I've come to the conclusion that most of the anti-heroes we see in American movies are plain old bull-shit hipsters, not anti-heroes at all. Sure, they offend and "startle" the rules and morals of their fellow characters in the book that depicts their "world" but they don't offend the liberal American culture at large.
They may bother us because they are so full of anger or a general hatred for the people in their world or a different set of rules from their society, but let's face it...basically an American writer would find it very hard to write about anything that will "shock" or "challenge." I mean I -- Carole, the religious nut-- find nothing wrong with a heist movie where the bad guys win or a revenge movie where the deserving victim gets murdered by the hero. Is it because I am just so terribly unChristian and worldly? Nah. I'm just used to shifting standards in American literary and cinematic art ...and a culture of grays. I will say it's a culture of understanding, actually. I suppose one can attempt anti-heroes in Christian fiction but many Christian writers know their audiences and will not push the moral envelope too much. They may create an anti-hero but they will so soak the book with his neuroses and explanations as to why he's like that that... after the apologetics is over, we're waiting for him to be healed. And let's face it... a real anti-hero does not get healed. A real anti-hero does not "come around" to the common moral ground of society.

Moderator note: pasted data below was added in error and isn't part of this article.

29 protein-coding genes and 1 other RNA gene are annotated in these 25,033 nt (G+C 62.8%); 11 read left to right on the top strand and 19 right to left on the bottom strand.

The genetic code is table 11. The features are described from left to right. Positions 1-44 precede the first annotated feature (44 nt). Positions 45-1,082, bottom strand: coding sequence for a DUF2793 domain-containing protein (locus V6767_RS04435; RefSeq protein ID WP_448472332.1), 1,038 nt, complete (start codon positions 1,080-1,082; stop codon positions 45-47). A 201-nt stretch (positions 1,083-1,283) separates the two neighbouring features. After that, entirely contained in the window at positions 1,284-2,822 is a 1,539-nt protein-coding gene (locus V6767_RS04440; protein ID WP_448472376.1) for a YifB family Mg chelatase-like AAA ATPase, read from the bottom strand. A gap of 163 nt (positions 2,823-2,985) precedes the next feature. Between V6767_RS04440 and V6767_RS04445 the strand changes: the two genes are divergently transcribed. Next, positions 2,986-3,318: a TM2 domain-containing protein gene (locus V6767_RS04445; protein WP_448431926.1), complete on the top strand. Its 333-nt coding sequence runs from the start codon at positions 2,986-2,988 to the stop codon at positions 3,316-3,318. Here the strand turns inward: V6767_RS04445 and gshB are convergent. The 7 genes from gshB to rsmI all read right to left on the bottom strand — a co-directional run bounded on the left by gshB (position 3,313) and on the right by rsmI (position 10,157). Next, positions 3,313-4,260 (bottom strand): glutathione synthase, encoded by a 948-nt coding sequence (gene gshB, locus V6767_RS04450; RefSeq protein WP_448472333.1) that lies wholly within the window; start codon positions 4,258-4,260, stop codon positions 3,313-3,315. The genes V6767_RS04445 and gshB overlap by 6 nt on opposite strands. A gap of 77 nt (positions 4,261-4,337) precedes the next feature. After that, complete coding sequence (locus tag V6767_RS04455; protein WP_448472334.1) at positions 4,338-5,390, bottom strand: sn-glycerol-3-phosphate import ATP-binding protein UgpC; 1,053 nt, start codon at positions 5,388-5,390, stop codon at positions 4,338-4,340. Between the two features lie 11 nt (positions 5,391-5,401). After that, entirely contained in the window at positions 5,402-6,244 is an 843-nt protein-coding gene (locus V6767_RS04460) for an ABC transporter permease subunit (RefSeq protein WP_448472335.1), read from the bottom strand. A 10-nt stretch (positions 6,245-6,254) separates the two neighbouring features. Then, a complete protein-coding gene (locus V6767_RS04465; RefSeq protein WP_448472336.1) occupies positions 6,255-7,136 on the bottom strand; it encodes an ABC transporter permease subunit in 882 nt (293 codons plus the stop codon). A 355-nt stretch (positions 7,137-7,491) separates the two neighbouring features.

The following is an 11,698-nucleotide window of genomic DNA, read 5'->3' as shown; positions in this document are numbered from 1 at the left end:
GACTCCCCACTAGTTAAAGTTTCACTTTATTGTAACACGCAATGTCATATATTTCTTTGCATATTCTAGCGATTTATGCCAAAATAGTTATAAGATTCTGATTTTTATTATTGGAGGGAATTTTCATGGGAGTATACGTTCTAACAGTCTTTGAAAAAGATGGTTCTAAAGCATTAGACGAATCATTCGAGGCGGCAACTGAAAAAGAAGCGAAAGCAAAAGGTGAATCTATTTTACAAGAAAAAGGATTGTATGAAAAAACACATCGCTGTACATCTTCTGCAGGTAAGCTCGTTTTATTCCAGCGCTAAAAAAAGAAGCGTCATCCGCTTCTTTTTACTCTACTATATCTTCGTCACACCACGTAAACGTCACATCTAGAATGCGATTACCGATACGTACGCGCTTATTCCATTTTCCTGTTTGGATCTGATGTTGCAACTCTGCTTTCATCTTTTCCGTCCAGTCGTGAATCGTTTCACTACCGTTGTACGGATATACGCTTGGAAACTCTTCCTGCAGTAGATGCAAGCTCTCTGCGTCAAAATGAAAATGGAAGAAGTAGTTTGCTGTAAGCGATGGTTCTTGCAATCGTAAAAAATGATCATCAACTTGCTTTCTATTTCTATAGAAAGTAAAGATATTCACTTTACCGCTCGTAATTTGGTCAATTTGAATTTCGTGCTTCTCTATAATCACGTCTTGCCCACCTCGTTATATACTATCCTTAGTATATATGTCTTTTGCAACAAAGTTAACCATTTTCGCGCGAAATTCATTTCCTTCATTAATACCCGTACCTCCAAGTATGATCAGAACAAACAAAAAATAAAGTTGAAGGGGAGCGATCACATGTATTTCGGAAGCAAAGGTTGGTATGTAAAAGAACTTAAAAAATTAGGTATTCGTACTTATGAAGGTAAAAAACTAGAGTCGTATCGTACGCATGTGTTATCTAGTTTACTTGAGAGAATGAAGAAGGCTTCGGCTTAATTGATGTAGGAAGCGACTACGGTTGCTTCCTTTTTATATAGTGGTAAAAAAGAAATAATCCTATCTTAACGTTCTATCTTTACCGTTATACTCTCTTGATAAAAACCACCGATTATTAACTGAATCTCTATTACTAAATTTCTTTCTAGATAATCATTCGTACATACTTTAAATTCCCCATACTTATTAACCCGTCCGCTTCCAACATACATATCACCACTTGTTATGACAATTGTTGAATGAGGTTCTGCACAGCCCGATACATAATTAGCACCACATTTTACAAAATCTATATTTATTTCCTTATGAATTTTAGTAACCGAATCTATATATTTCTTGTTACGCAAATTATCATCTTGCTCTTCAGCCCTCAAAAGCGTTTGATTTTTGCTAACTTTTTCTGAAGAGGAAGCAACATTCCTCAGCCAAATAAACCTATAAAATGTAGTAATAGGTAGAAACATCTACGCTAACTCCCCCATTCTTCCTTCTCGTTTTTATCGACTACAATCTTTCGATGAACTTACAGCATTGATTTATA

I'm saying all this because I've been watching some Japanese and Korean films and amazing myself at how conservative and rigid their society is. Literarily, it is very difficult to have even the most worthy of anti-heroes be exonerated by the cops or by society.